Cargill, Incorporated is an American held global corporation based in Minnetonka and incorporated in Wilmington, Delaware. Founded in 1865, it is the largest held corporation in the United States in terms of revenue. If it were a public company, it would rank, as of 2015, number 15 on the Fortune 500, behind McKesson and ahead of AT&T; some of Cargill's major businesses are trading and distributing grain and other agricultural commodities, such as palm oil. Cargill has a large financial services arm, which manages financial risks in the commodity markets for the company. In 2003, it split off a portion of its financial operations into Black River Asset Management, a hedge fund with about $10 billion of assets and liabilities, it owned 2/3 of the shares of The Mosaic Company, one of the world's leading producers and marketers of concentrated phosphate and potash crop nutrients. Cargill reports revenues of $114.695 billion and earnings of $3.103 billion in 2018. Employing over 155,000 employees in 66 countries, it is responsible for 25% of all United States grain exports.
The company supplies about 22% of the US domestic meat market, importing more product from Argentina than any other company, is the largest poultry producer in Thailand. All the eggs used in US McDonald's restaurants pass through Cargill's plants, it is the only US producer of Alberger process salt, used in the fast-food and prepared food industries. Cargill remains a family-owned business; as a result, most of its growth has been due to reinvestment of the company's own earnings rather than public financing. Gregory R. Page succeeded former CEO Warren Staley in mid-2007, as Staley reached Cargill's mandatory retirement age of 65, was CEO and chairman until 2013, when he in turn was succeeded by Dave MacLennan. Cargill was founded in 1865 by William W. Cargill when he bought a grain flat house in Conover, Iowa. A year William was joined by his brother Sam, forming W. W. Cargill and Brother. Together, they opened a lumberyard. In 1875, Cargill moved to La Crosse and their brother James joined the business.
La Crosse was strategically located on the Mississippi near the junctions of the La Crosse River and Southern Minnesota divisions of the Chicago, Milwaukee and St. Paul Railroad. Sam Cargill left La Crosse in 1887 to manage the office in Minneapolis, an important emerging grain center. Three years the Minneapolis operation incorporated as Cargill Elevator Co.. In 1898, John H. MacMillan, Sr. and his brother, began working for W. W. Cargill. MacMillan married William Cargill's eldest daughter, Edna. Upon Sam Cargill's death in 1903, William Cargill became the sole owner of the La Crosse office. John MacMillan was named general manager of Cargill Elevator Company and moved his family to Minneapolis. William Cargill died in 1909. MacMillan worked to resolve the credit issues and to force his brother-in-law William S. Cargill out of the company; the current owners are descended from John MacMillan's two sons, John H. MacMillan, Jr. and Cargill MacMillan, Sr. and his youngest brother-in-law, Austen S. Cargill I.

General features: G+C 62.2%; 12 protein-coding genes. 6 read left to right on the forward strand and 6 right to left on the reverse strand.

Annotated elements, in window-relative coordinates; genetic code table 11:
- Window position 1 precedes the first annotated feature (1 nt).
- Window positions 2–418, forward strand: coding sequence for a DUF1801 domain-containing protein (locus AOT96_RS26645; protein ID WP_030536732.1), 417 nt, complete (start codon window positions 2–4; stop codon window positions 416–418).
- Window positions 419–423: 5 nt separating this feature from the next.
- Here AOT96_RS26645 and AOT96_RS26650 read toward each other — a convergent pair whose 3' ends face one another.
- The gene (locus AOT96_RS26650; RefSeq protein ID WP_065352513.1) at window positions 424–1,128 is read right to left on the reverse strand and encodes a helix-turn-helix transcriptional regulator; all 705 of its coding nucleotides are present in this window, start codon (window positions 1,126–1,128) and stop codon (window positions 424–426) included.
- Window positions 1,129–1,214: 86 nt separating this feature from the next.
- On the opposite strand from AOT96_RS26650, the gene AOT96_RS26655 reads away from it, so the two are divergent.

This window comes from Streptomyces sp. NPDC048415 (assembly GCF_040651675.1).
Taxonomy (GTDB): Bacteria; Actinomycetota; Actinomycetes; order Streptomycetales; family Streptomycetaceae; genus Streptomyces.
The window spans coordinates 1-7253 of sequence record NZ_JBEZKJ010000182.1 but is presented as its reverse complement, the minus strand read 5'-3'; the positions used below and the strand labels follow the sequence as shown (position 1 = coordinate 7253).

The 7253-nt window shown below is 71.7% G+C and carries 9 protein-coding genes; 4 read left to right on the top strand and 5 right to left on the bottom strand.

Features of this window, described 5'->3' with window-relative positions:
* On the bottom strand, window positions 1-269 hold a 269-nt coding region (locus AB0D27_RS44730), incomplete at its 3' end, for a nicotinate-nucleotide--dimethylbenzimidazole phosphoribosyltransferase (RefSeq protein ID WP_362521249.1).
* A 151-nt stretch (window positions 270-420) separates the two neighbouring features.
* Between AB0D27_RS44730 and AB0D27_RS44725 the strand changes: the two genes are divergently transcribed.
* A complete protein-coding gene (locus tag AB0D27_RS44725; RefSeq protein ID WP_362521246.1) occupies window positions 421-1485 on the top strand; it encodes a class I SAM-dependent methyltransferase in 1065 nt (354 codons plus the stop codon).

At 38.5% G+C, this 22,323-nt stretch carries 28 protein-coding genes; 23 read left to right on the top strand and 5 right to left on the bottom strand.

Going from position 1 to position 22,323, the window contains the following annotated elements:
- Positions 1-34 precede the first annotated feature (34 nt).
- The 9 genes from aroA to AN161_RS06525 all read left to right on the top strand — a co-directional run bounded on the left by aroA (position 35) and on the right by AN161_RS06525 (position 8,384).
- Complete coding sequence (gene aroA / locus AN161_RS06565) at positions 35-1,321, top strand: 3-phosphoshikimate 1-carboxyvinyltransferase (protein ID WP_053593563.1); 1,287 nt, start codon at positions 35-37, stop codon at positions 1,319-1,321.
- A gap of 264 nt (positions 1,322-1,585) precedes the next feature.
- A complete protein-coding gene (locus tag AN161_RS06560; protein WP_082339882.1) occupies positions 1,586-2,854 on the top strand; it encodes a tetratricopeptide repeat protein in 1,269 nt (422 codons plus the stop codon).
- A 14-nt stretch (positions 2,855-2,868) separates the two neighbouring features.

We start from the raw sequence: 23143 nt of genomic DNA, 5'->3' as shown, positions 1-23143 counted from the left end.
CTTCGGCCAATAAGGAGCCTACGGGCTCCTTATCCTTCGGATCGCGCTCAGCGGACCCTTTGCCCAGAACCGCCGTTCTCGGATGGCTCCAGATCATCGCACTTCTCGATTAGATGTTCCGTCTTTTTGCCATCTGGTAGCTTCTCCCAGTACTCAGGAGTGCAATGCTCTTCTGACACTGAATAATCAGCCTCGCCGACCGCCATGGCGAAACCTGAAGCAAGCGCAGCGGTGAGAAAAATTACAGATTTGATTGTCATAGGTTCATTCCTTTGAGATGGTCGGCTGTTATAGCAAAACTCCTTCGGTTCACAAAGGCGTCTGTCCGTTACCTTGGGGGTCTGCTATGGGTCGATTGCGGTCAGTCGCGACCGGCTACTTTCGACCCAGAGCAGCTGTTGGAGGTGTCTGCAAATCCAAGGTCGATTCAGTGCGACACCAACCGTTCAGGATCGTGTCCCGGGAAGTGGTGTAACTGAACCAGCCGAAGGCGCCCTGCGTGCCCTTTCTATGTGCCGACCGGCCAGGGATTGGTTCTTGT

John MacMillan ran the company until his retirement in 1936. Under his leadership Cargill grew several fold, expanding out of the Midwest by opening its first East coast offices, in New York, in 1923, the first Canadian and Latin American offices in 1928, 1929 and 1930. During this time, Cargill saw both record profits and major cash crunches; the first of the crises was the debt left by the death of William W. Cargill; the company issued $2.25 million in Gold Notes, backed by Cargill stock. The Gold Notes were due in 1917, but thanks to record grain prices caused by World War I all debts were paid by 1915; as World War I continued into 1917, Cargill made record earnings and faced criticisms of war profiteering. Four years as a fallout from the financial crash of 1920, Cargill posted its first loss. One of the biggest criticisms of the company has been its perceived arrogance; the MacMillans' aggressive management style led to a decades-long feud with the Chicago Board of Trade. It began in 1934.
The US government forced it to accept Cargill as a member. The 1936 corn crop failed and with the 1937 crop unavailable until October, the Chicago Board of Trade ordered Cargill to sell some of its corn. Cargill refused to comply; the US Commodity Exchange Authority and Chicago Board of Trade accused Cargill of trying to corner the corn market. In 1938, the Chicago Board suspended three of its officers from the trading floor; when the Board lifted its suspension a few years Cargill refused to rejoin, instead trading through independent traders. In 1962, Cargill did rejoin the Chicago Board of Trade, two years after the death of John MacMillan, Jr. During World War II, MacMillan, Jr. continued to expand the company, which boomed as it stored and transported grain and built ships for the United States Navy. In 1960, Erwin Kelm became the first non-family chief executive. Aiming for expansion into downstream production, he led the company into milling, starche